A school test

Published May 2, 2024

By Gary Pearce

The Republican legislature may not vote for Democratic Governor Roy Cooper’s school plan, but North Carolinians can in November.

The Governor has drawn a line in the sand – and a clear line of difference between the two parties.

Cooper’s plan:

*      5% teacher pay raise this year
*      $1,500 retention bonus
*       restore master’s degree pay for teachers
*      more teacher assistants
*      an expansion of teaching fellow scholarships “to encourage more young people to become teachers.”
*     $2.5 billion bond issue to build new schools.

He called for a freeze on the Republican plan: They defund public schools – then claim they’re “failing.” They shift $1 billion in taxpayer money to private schools. They take money away from struggling rural schools and give it to wealthy parents who send their children to schools like Ravenscroft in Raleigh.

On top of that, Republicans have nominated two candidates who hate public schools – Mark Robinson and Michele Morrow – to govern the schools.

Cooper said in his budget proposal:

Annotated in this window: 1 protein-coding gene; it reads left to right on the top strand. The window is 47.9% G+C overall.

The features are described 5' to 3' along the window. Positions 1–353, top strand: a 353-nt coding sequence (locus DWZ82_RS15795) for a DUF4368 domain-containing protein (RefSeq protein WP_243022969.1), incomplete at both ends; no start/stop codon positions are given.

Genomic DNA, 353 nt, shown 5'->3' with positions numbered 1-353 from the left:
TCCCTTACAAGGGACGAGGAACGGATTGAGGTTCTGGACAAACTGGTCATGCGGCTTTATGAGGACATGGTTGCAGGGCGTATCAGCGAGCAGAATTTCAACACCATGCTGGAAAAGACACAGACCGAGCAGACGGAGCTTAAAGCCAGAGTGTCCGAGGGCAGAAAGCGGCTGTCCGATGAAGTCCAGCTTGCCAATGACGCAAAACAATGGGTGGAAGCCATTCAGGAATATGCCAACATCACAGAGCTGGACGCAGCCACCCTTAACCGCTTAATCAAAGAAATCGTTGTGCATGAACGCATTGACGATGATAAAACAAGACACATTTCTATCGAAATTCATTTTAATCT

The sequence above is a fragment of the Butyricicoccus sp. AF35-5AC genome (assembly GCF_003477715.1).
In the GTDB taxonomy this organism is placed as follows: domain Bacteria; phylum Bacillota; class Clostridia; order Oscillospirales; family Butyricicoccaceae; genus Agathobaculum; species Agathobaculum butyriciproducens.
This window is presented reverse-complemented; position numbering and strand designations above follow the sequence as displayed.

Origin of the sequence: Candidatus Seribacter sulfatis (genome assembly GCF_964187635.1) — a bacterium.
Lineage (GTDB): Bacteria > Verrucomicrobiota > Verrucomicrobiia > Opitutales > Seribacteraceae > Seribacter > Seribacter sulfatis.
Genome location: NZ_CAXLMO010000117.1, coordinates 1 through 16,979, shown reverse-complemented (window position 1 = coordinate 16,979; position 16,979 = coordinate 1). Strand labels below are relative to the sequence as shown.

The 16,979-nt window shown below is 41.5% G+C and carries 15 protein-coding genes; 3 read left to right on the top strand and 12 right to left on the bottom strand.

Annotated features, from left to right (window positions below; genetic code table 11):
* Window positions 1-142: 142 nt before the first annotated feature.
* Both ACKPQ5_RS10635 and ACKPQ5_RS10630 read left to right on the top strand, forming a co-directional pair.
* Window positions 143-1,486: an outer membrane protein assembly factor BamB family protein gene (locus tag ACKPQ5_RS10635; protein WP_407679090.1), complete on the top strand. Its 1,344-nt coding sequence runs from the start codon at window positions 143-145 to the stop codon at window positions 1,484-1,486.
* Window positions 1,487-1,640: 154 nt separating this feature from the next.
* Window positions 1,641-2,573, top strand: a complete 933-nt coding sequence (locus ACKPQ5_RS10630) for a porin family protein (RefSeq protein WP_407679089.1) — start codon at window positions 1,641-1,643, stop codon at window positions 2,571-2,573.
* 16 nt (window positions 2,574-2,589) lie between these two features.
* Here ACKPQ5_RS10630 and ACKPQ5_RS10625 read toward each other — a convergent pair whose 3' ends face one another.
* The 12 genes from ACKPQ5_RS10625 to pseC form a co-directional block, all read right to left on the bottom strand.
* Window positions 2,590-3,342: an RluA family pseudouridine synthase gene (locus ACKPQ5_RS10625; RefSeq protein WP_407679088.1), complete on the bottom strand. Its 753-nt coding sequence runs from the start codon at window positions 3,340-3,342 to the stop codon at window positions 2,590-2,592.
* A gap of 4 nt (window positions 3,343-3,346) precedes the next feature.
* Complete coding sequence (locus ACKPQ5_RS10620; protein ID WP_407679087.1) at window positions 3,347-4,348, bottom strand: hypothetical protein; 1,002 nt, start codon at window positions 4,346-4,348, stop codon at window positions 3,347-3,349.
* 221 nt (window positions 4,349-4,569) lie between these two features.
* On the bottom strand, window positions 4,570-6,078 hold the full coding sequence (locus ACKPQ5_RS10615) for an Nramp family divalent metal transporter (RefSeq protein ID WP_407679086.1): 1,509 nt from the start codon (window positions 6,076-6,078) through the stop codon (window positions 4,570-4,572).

“I have declared 2024 the Year of Public Schools in North Carolina and in my travels have witnessed the great things our public school teachers are doing and how much North Carolinians love their schools. They want us to invest so their children can learn and be successful. The best indicator for success of a child in K-12 education is whether they have a great teacher in the classroom.”

There are 1.3 million students in North Carolina’s public schools. For each one of them, there are one or two or four or more parents, grandparents, aunts, uncles, older siblings, friends and neighbors who can vote.

Democrats need to clearly lay out the choice for those voters.

Now we’ll see if Republicans pass the test.